Final season of Succession draws anticipation

By Ben Thomson, Staff Writer

Season Three Episode Nine of Succession begins with Logan Roy (Brian Cox) receiving an important phone call as his children play Monopoly. This scene is a perfect metaphor for the series and a clear indicator of what’s to come in Succession’s fourth season, which premieres this Sunday on HBO.

Audiences first met the Roy family in 2018, the same year as Walt Disney’s landmark, controversial acquisition of 21st Century Fox. It’s a zeitgeist show in its truest form, as the writers constantly tap into modern anxieties about wealth, power, greed and betrayal told through the story of a media magnate and his fraught relationship with his children, who all jostle to be heir to the company throne. 

The jolty, documentary style cameras will sometimes cut and zoom to service workers preparing massive dining tables in lavish Mediterranean resorts and cruises, producing an effective, sickening display of wealth and exclusivity.

Fittingly, the final showdown of last season occurs at Villa La Cassinella (which boasts a $100,000 per week stay) between patriarch Logan Roy and his three children Kendall, Siobhan and Roman (Jeremy Strong, Sarah Snook and Kieran Culkin). Logan has just merged his company, Waystar Royco, with tech giant GoJo, giving their CEO (Alexander Skarsgård) full control of the board. This effectively shuts his four children (more on the fourth later) out of any possible chance of assuming CEO at their father’s company.

Throughout the show, the kids do their best to try and be like their dad — killers. The finale ends with Logan revealing what the audience knew from the very beginning: the kids can’t be killers. This is why he is unable to ever trust them. They can’t be like Logan. Therefore, Logan always wins. To quote the man himself, “It just works.”

If the Roy children want their happy ending, they need to break this vicious cycle. The world will be worse off if another Logan takes control. Their lives will be worse off if they try to become another Logan. We see that through Kendall, whose mental health, reputation and relationship with his ex-wife and kids have all fizzled out. In fact, many fans believe Kendall’s story will end with an exit stage left via a twelve-story building. The Roy children are products of their father, constantly fighting against their father to ultimately become their father. No matter what happens next season, Logan will win. That’s just how it works.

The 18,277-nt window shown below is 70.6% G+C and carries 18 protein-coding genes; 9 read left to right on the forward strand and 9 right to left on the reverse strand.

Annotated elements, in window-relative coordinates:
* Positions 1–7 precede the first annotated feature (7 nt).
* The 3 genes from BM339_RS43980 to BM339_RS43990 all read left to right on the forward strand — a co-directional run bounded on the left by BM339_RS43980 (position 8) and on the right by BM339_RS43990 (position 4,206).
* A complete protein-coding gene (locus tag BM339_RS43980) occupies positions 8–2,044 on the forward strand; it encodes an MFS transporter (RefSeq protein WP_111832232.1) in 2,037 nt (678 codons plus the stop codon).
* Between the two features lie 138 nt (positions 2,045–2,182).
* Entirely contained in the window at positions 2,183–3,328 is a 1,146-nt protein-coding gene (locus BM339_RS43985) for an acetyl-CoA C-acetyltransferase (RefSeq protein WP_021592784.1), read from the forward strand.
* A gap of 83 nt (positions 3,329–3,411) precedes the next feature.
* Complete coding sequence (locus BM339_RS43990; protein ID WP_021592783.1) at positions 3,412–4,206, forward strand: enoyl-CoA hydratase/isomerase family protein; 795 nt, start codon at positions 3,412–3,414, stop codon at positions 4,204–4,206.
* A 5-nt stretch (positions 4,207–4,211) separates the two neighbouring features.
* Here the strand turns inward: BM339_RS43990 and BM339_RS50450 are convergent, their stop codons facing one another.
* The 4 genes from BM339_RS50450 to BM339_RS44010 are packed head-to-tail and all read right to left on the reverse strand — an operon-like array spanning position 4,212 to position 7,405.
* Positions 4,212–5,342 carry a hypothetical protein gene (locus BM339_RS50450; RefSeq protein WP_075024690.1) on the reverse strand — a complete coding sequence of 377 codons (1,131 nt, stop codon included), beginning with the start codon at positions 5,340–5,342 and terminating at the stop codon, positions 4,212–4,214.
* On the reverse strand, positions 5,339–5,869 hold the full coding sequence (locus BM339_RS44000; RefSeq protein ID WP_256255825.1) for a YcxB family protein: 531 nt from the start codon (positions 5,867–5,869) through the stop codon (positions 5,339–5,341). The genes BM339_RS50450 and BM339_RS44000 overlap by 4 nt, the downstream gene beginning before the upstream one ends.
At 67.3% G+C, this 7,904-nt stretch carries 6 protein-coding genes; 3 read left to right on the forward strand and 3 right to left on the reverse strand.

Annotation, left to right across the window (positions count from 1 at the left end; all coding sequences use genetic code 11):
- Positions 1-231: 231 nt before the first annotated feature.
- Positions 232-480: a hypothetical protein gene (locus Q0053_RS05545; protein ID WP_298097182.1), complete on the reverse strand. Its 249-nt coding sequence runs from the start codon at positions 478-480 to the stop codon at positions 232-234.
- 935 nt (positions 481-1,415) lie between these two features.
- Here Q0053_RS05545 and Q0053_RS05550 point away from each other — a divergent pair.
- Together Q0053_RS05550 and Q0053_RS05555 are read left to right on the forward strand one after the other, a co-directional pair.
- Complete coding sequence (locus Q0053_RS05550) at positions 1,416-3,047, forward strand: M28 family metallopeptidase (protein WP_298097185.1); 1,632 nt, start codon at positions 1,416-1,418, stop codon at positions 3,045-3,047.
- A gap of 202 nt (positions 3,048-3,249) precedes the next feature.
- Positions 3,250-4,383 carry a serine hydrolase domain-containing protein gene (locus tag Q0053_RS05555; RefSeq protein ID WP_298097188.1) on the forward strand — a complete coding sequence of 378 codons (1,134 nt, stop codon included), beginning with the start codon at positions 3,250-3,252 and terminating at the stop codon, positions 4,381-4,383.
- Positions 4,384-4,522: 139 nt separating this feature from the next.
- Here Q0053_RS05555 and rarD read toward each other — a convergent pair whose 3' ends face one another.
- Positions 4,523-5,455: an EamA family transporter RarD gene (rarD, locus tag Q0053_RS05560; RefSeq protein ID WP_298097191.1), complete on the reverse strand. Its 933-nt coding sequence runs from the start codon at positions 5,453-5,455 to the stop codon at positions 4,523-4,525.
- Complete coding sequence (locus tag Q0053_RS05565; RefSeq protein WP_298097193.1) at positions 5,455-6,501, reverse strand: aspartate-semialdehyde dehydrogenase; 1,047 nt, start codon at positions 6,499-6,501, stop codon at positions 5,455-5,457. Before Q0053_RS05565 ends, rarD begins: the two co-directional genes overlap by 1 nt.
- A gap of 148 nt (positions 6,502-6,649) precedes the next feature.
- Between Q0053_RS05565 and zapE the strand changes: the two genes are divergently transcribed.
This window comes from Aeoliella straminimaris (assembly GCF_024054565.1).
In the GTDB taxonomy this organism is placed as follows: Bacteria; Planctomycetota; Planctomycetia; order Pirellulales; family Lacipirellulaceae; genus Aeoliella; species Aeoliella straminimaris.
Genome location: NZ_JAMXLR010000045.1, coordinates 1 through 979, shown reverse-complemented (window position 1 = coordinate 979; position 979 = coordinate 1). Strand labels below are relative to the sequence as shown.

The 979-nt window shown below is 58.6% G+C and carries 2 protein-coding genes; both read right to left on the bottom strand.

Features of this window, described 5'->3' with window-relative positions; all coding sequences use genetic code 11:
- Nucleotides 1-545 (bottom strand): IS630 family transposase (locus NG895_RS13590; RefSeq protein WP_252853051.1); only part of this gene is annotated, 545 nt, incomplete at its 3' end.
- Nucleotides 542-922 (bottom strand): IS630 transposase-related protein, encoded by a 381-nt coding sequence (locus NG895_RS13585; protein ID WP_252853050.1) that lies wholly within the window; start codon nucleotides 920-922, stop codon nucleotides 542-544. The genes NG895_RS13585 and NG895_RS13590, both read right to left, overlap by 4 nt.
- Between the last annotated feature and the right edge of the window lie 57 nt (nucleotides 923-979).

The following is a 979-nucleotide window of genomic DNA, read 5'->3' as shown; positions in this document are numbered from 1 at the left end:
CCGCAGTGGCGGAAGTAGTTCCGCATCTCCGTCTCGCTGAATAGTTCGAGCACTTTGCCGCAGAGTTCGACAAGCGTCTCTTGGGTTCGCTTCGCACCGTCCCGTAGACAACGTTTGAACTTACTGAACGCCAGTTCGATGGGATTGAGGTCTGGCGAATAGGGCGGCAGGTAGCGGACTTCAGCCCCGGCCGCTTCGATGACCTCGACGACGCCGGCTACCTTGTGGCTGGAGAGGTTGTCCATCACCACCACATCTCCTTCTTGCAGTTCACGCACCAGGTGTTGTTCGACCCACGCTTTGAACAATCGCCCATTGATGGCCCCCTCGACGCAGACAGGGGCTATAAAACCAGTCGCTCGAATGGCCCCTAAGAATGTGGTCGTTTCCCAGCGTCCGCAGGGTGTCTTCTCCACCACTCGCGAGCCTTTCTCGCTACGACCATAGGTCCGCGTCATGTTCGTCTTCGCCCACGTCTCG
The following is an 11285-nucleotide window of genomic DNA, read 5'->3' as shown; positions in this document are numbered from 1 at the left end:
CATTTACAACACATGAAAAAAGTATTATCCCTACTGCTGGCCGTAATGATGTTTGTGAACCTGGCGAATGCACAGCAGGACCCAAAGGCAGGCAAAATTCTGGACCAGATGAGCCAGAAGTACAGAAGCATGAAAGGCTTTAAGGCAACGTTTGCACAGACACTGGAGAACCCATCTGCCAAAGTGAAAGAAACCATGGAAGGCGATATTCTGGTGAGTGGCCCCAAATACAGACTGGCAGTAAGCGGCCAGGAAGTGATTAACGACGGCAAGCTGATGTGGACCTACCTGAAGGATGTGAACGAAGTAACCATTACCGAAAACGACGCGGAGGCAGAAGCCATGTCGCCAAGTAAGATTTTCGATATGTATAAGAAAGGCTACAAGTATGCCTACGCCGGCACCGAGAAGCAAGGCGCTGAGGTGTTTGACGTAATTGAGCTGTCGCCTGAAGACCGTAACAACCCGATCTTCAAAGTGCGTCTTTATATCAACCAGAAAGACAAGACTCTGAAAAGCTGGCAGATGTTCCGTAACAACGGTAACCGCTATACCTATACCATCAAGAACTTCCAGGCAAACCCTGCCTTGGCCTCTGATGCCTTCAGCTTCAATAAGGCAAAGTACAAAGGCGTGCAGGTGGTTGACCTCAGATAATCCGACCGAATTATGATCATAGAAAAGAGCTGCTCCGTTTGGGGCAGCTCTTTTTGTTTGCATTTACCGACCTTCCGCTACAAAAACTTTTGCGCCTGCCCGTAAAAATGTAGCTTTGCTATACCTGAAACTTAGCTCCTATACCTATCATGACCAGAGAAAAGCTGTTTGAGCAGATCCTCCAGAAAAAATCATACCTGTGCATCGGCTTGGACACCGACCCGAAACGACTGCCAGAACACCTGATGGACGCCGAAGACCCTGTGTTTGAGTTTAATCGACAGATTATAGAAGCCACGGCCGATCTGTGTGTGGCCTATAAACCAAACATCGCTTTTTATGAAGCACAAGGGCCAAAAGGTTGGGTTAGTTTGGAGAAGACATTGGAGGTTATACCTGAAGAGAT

There is one Roy child, however, that has a shot at success — Logan’s eldest child from a previous marriage, Connor (Alan Ruck). Connor, my personal favorite character, is mostly left to his own devices. He’s a bit dim but doesn’t get the respect he deserves. He’s a modern Fredo Corleone, but beginning in Season Two, Connor takes an interest in politics, specifically the American presidency — a lofty goal that draws laughs and mockery from his siblings and harsh criticism from his father. This all comes full circle when the other three siblings mislabel Kendall as the oldest son during Kendall’s intervention. “I must be taken into account,” Connor said, before storming off in anger. 

Of course, Connor Roy would be a terrible choice for president. He has zero political or business experience, his views border on a diet Alex Jones and he has a complete lack of any self-awareness. In other words, I think he’s going to be president — because Succession, at its core, is a comedy, and President Roy (interested in politics from a young age) is the funniest possible outcome.

I doubt any of this will happen. Jesse Armstrong and company are brilliant writers, and I can’t wait to see what they have in store for us.

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